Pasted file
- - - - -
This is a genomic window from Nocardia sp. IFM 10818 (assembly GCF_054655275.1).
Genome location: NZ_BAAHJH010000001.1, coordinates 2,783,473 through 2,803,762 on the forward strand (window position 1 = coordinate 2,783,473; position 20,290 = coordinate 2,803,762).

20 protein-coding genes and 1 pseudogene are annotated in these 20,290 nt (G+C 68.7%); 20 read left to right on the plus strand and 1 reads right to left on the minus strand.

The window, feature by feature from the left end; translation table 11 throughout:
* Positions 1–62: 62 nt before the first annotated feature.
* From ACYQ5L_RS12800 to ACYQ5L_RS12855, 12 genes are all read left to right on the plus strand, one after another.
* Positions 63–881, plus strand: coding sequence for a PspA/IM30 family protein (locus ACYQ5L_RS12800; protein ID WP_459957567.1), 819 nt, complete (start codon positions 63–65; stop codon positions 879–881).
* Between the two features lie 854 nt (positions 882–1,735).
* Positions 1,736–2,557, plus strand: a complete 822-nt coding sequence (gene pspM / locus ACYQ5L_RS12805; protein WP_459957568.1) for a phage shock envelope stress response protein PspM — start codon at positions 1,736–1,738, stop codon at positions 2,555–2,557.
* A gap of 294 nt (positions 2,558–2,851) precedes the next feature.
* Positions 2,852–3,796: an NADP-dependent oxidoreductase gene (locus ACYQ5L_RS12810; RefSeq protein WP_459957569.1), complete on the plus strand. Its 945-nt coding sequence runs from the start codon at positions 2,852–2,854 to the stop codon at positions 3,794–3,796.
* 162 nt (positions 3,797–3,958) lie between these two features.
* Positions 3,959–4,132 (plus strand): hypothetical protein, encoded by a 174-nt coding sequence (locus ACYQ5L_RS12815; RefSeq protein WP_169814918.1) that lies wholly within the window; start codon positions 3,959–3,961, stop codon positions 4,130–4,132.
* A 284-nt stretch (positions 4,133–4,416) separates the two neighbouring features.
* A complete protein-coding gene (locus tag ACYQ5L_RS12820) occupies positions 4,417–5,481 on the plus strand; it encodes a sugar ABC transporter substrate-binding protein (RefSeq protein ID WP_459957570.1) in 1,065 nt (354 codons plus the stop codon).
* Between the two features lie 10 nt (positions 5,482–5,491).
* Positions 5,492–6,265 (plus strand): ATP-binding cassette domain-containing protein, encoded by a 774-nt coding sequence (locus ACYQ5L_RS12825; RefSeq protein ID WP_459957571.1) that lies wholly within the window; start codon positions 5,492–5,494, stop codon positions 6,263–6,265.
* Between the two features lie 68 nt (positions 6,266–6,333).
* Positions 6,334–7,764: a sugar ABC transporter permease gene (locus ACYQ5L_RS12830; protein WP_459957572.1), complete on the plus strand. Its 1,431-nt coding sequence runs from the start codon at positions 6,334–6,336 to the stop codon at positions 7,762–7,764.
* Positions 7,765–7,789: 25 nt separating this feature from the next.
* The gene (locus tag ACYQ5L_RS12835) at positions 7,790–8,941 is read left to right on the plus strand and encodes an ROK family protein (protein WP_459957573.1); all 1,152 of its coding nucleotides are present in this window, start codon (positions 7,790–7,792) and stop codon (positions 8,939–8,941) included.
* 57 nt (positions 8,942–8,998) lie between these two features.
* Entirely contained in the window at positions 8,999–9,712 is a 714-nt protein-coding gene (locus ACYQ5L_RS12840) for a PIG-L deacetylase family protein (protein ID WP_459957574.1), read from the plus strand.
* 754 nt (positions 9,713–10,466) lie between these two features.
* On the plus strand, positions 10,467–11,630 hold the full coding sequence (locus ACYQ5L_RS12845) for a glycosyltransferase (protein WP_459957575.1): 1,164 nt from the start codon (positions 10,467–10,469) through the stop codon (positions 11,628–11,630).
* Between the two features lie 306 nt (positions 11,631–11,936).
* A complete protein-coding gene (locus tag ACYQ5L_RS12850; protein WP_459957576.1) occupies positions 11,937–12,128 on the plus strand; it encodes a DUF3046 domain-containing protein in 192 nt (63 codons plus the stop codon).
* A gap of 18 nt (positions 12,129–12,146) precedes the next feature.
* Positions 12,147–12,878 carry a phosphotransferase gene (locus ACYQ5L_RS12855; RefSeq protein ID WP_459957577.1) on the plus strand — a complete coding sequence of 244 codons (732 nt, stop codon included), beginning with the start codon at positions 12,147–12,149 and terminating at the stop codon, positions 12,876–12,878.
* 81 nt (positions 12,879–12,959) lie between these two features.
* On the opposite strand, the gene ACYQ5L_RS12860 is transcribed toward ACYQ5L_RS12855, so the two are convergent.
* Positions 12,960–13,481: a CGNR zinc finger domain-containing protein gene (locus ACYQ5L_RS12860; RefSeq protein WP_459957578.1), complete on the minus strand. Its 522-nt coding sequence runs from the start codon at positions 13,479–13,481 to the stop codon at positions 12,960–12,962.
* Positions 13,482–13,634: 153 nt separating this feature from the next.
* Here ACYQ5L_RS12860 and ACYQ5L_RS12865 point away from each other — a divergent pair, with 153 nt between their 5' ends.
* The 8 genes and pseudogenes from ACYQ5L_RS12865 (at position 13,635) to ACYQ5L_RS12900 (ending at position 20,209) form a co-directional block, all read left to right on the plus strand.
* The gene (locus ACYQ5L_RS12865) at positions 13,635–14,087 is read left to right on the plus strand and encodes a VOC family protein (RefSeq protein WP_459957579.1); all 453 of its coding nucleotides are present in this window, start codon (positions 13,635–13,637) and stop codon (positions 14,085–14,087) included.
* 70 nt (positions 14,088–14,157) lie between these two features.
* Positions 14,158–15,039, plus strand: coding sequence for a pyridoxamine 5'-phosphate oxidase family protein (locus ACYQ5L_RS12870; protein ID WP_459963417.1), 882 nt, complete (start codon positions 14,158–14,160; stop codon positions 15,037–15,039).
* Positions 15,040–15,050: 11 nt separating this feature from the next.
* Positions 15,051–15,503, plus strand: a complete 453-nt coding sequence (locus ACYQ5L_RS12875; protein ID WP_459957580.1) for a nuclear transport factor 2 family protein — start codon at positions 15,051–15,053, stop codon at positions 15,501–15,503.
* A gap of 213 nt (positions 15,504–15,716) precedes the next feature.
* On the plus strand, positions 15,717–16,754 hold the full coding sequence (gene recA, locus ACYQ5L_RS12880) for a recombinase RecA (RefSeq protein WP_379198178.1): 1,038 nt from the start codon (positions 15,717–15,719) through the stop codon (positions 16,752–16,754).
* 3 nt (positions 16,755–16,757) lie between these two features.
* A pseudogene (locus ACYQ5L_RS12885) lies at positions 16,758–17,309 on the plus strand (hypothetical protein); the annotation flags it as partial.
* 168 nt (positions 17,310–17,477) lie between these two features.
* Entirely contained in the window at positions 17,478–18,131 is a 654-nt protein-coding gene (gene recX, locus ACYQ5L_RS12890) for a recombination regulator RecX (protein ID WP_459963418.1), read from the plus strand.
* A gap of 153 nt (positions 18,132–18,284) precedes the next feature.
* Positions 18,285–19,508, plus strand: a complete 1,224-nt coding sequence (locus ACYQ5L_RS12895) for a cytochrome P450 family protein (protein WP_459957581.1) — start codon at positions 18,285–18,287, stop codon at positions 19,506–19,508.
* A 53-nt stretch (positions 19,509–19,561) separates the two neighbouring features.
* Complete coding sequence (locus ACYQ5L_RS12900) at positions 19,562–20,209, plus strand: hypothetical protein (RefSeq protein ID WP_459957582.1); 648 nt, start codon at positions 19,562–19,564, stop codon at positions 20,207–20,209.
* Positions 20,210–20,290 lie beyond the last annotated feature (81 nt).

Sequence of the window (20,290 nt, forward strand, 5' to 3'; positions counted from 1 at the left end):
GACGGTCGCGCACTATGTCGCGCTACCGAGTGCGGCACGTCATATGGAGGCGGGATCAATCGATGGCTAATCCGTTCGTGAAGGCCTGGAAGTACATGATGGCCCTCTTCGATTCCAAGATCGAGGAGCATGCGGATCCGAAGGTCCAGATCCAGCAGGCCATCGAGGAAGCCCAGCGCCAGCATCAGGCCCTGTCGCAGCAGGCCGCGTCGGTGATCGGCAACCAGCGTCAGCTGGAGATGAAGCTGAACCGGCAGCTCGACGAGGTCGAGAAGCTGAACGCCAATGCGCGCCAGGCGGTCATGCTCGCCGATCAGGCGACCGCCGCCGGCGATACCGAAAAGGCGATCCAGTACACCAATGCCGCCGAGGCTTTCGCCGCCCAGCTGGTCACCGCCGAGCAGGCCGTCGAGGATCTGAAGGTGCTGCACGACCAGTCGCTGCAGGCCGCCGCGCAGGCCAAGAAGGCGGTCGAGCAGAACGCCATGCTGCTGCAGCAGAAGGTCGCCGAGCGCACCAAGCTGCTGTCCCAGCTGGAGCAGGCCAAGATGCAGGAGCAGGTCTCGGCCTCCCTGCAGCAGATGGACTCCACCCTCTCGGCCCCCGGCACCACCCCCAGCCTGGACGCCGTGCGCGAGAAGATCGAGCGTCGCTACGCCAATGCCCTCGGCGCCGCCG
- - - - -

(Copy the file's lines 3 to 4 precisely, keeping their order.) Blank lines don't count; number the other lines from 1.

20 protein-coding genes and 1 pseudogene are annotated in these 20,290 nt (G+C 68.7%); 20 read left to right on the plus strand and 1 reads right to left on the minus strand.

The window, feature by feature from the left end; translation table 11 throughout: